“Net zero by 2050” (or 2045 – the Scottish variant) is what our Governments are promising.  But it’s just smoke and mirrors. The plan is actually to produce as much oil & gas from the North Seas as will turn a profit, and for as long as possible.  Along with this we’re going to get the greenhouse gasses associated with burning fossil fuel. Imagine this masterplan replicated worldwide.  Petroineos is a small cog in that wheel.

There’s obviously going to be no rational plan to extricate us from a nightmare that threatens the lives of our grandchildren and their grandchildren never mind the livelihoods of energy workers unless we all have a say in what needs to happen.  The responsibility for beginning the conversation that might possibly lead to some rational plan lies with those workers, their families and their communities, who will first bear the brunt. If not them then who?

No dumping workers and their families.  Those who want to must be allowed and encouraged to get into green jobs to replace the fossil fuel industry that’s killing us.  If they need retraining then that’s what has to happen.  We need clean energy to replace fossil fuels.  It’s not rocket science – it’s climate science. And if we don’t have a renewables industry that can take up our skilled workers and provide us with a future, it needs to be built.

Start the conversation!  

The last group of workers in the UK who fell foul of an energy transition were the coal miners.  And when I say “fell foul of”, I mean got utterly fucked by.

The miners’ strike was a while back.  1984-85.  Unless you were part of a miner’s family or lived in a pit village I’m guessing that you won’t really remember it unless you’re at least 45 years old.  Doesn’t mean you won’t have read about it or watched film footage.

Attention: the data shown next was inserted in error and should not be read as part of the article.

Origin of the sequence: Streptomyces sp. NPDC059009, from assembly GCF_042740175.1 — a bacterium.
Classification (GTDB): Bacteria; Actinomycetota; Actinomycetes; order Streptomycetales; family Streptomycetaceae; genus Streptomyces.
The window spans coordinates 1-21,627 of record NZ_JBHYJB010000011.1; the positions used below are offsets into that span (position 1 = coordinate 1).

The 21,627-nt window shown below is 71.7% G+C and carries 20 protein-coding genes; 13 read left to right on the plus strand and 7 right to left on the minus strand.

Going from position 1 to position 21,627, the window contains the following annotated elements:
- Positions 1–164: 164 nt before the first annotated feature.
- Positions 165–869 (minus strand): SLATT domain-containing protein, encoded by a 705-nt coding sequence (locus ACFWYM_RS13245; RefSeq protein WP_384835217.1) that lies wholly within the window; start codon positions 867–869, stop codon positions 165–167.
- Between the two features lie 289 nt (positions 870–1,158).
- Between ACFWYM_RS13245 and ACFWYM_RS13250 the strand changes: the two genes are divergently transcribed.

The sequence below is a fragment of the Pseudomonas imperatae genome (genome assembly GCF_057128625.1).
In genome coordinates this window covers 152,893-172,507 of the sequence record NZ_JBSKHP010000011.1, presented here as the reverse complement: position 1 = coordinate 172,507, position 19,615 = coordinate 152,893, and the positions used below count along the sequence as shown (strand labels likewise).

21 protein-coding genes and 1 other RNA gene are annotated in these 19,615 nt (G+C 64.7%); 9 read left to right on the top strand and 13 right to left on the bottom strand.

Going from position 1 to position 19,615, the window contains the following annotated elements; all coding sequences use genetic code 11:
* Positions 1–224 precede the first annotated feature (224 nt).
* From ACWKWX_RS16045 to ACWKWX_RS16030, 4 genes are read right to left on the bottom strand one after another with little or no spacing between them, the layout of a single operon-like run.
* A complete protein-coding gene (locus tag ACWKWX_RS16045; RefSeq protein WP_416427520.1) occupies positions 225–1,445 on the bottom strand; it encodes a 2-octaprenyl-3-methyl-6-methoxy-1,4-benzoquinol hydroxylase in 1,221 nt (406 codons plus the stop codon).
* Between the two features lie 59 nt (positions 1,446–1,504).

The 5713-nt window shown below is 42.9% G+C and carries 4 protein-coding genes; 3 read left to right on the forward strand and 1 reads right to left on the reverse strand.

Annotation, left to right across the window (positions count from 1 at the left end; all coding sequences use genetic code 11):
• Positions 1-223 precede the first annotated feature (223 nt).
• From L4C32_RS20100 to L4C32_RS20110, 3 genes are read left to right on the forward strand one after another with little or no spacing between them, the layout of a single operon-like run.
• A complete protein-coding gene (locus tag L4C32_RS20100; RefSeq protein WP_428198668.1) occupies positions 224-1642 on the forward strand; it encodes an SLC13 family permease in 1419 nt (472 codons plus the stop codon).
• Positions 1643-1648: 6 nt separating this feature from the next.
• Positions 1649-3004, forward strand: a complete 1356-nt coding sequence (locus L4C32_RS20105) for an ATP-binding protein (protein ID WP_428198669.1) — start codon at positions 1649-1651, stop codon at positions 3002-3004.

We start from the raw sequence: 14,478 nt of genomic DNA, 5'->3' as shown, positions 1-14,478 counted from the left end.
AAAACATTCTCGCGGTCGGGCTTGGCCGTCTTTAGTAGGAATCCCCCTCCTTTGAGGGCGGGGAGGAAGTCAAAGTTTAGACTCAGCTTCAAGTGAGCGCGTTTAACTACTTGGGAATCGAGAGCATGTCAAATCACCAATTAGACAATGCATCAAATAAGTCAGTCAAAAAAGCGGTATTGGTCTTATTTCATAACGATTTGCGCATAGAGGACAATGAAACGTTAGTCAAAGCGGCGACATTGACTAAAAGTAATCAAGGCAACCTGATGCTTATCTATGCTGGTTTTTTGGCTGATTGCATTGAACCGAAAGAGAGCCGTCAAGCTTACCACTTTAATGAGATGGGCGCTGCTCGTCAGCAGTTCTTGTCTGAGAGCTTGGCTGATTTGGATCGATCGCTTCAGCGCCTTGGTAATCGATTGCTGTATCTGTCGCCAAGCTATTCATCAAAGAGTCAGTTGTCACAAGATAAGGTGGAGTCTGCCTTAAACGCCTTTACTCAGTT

This is – and is not – like 1985.  Back then the miners’ communities didn’t know they were in an “energy transition”. They thought they were just being fucked by Thatcher because they wanted a decent wage and stood up to her and her bullies, and that she wanted to destroy them and their union – all the unions.  With hindsight that’s what the Thatcher Government did pretty much do.  Certainly the miners union is no more and the offshore unions never functioned worth a fuck, with one notable, but short lived exception. And you’d have to be at least over 52 today and have been on the North Sea when Piper Alpha went up to have any experience of that time.

Maybe back in the mid 1980s some people did know about global warming and the fact it was caused by burning fossil fuels.  I certainly didn’t.  Mind you I hadn’t even begun to give global warming much thought 30 years later when I retired from offshore Norway in 2015.  But everyone at least “knows” about global warming these days.  

But whatever the reasons, and whatever we think about global warming, we do know one thing – coal’s gone and the transition from oil & gas to renewables is well under way and there’s no way back thanks to global concern about global warming.  But the transition can still be botched, and if it’s left in the hands of our industry the chances are pretty high that it will be.

In all the years I worked offshore – my whole working life – I met one ex-miner offshore.  Why would that be?  I can think of a few possibilities.  The employers wanted trade union militants offshore like they wanted a hole in the head.  Specially most of the “Yanks “who came over and who dominated the drilling industry.  They came predominantly from the Deep South and most thought that black skinned people and trade unionists were sub-human.  OK!  Maybe the majority of miners weren’t carrying skills that were immediately transferrable to the North Sea, but then again neither were the butchers and bakers, painters and teachers that came into drilling.  Maybe it was a bit different on the hook-ups where they needed the guys with engineering skills.  Still not many openings there for most miners I guess.

The point I’m trying to make, rightly or wrongly, is that the transition is happening and it’s not going to stop.  On top of that the industry is dysfunctional and periodically fucks off workers when the oil markets slump.  And as long as the decisions about the future of the energy transition and the North Sea oil industry is the exclusive property of the Government and the oil industry, there is absolutely no guarantee that the majority of oil & gas workers will not go the way of the coal miners – onto the scrapheap.

Who knows how this situation will pan out?  I don’t!   And I’m not saying that all we have to do is start talking to each other and that’ll be the solution to a looming jobs crisis where 30,000 workers are predicted to go in the next year and a half.  

But if we don’t begin to speak and begin to work out what we want out of this transition, we’ll get shafted just as the miners were before us.

Join the conversation.  You don’t have to know the answers.